Concurrent screen use and cross-sectional association with lifestyle behaviours and psychosocial health in adolescent females

Deirdre M. Harrington, Ekaterini Ioannidou, Melanie J. Davies, Charlotte L. Edwardson, Trish Gorely, Alex V. Rowlands, Lauren B. Sherar, Amanda E. Staiano

Research output: Contribution to journalArticlepeer-review

1 Citation (Scopus)
1 Downloads (Pure)


Aim: To describe concurrent screen use and any relationships with lifestyle behaviours and psychosocial health. Methods: Participants wore an accelerometer for seven days to calculate physical activity sleep and sedentary time. Screen ownership and use and psychosocial variables were self-reported. Body mass index (BMI) was measured. Relationships were explored using mixed models accounting for school clustering and confounders. Results: In 816 adolescent females (age: 12.8 SD 0.8 years; 20.4% non-white European) use of ≥2 screens concurrently was: 59% after school, 65% in evenings, 36% in bed and 68% at weekends. Compared to no screens those using: ≥1 screens at weekends had lower physical activity; ≥2 screens at the weekend or one/two screen at bed had lower weekend moderate-to-vigorous physical activity; one screen in the evening had lower moderate-to-vigorous physical activity in the after-school and evening period; ≥1 screens after school had higher BMI; and ≥3 screens at the weekend had higher weekend sedentary time. Compared to no screens those using: 1–3 after-school screens had shorter weekday sleep; ≥1 screens after-school had lower time in bed. Conclusion: Screen use is linked to lower physical activity, higher BMI and less sleep. These results can inform screen use guidelines.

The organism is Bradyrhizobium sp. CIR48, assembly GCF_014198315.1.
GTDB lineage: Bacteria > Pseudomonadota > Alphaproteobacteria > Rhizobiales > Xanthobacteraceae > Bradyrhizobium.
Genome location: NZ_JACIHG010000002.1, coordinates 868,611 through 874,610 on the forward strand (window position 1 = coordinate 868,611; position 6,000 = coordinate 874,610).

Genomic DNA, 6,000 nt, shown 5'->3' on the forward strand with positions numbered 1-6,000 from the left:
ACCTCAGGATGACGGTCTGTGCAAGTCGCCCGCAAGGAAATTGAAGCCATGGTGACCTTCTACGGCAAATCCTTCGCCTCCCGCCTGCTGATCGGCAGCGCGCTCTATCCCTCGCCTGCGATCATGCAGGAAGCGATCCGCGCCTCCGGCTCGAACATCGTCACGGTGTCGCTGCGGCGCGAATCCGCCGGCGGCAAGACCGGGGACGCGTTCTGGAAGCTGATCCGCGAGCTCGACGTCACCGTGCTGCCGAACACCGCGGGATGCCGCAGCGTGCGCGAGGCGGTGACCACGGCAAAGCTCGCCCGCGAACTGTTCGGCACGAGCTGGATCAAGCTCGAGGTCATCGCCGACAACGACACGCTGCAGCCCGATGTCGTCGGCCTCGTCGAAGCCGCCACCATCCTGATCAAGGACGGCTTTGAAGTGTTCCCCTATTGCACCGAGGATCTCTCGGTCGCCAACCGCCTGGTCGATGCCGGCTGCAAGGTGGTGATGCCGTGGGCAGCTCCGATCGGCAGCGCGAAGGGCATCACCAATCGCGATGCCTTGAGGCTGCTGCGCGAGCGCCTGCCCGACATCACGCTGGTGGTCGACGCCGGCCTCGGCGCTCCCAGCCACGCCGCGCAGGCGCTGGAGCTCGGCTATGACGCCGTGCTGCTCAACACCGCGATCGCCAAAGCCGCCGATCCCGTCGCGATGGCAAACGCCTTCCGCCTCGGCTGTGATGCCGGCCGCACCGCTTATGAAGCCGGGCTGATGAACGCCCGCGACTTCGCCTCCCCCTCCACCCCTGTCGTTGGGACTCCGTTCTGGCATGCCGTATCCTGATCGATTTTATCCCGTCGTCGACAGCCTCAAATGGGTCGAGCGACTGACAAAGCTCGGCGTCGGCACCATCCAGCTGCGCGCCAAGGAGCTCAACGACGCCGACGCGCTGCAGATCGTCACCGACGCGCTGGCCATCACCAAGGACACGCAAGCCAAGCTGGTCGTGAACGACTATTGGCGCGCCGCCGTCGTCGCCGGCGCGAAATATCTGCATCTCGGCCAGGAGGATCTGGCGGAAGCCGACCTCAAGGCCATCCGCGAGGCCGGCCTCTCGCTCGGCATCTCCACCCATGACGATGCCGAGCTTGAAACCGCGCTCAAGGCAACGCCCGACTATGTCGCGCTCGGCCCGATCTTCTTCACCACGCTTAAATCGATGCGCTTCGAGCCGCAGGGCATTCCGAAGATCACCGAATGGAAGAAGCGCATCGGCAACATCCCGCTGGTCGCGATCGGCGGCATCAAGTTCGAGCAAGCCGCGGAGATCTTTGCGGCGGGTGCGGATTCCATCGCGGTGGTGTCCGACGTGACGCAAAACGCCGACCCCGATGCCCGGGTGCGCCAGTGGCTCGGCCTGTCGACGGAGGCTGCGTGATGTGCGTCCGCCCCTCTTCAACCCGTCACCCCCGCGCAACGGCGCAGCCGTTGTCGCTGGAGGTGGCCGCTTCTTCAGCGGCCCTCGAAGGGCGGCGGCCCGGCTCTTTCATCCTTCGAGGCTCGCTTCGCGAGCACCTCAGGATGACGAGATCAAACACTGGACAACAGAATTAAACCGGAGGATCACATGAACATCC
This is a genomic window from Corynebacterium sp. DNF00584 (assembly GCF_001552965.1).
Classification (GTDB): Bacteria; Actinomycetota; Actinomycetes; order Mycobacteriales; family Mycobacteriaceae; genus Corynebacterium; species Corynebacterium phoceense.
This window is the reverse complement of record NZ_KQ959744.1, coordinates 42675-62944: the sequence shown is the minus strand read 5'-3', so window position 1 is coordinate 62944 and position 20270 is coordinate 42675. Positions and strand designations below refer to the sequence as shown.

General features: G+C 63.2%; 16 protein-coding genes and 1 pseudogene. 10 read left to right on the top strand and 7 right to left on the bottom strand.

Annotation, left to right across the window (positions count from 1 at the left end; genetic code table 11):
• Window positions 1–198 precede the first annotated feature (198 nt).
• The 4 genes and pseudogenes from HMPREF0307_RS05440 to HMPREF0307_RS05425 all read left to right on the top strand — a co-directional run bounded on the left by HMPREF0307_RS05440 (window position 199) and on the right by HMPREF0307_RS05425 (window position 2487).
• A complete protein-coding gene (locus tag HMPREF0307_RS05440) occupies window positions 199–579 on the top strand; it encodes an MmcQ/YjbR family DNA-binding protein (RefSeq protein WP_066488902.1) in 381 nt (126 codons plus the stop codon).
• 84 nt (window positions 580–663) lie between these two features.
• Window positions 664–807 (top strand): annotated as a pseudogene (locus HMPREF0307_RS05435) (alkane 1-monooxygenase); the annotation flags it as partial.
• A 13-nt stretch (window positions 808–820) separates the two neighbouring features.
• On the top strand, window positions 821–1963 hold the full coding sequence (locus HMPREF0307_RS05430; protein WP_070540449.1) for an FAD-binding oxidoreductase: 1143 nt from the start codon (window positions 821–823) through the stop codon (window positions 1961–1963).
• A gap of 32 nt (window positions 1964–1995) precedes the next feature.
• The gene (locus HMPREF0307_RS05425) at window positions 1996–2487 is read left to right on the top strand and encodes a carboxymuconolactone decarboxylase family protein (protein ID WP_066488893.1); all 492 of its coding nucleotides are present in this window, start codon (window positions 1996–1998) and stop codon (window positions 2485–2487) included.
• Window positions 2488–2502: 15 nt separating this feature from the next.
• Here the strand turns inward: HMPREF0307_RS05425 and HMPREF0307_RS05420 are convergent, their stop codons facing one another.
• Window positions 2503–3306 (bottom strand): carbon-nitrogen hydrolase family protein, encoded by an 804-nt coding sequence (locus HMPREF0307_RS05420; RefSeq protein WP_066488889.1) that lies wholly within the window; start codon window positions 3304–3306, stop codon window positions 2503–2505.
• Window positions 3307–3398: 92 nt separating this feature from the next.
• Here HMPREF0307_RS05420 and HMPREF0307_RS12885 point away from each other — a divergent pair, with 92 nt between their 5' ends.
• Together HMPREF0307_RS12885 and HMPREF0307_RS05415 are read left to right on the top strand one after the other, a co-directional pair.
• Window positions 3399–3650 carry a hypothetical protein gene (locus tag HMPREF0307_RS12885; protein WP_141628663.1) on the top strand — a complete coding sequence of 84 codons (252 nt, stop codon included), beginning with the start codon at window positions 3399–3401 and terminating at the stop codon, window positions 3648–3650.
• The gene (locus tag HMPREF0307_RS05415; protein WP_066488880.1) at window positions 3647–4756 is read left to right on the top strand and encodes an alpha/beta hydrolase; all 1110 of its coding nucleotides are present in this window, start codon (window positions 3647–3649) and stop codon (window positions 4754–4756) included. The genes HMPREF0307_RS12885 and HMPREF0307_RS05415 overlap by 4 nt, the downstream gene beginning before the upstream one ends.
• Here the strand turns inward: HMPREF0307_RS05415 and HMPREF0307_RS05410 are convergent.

Original languageEnglish
Pages (from-to)2164-2170
Number of pages7
JournalActa Paediatrica
Issue number7
Early online date3 Mar 2021
Publication statusE-pub ahead of print - 3 Mar 2021


  • media
  • physical activity
  • sitting positon
  • sleep
  • television

Cite this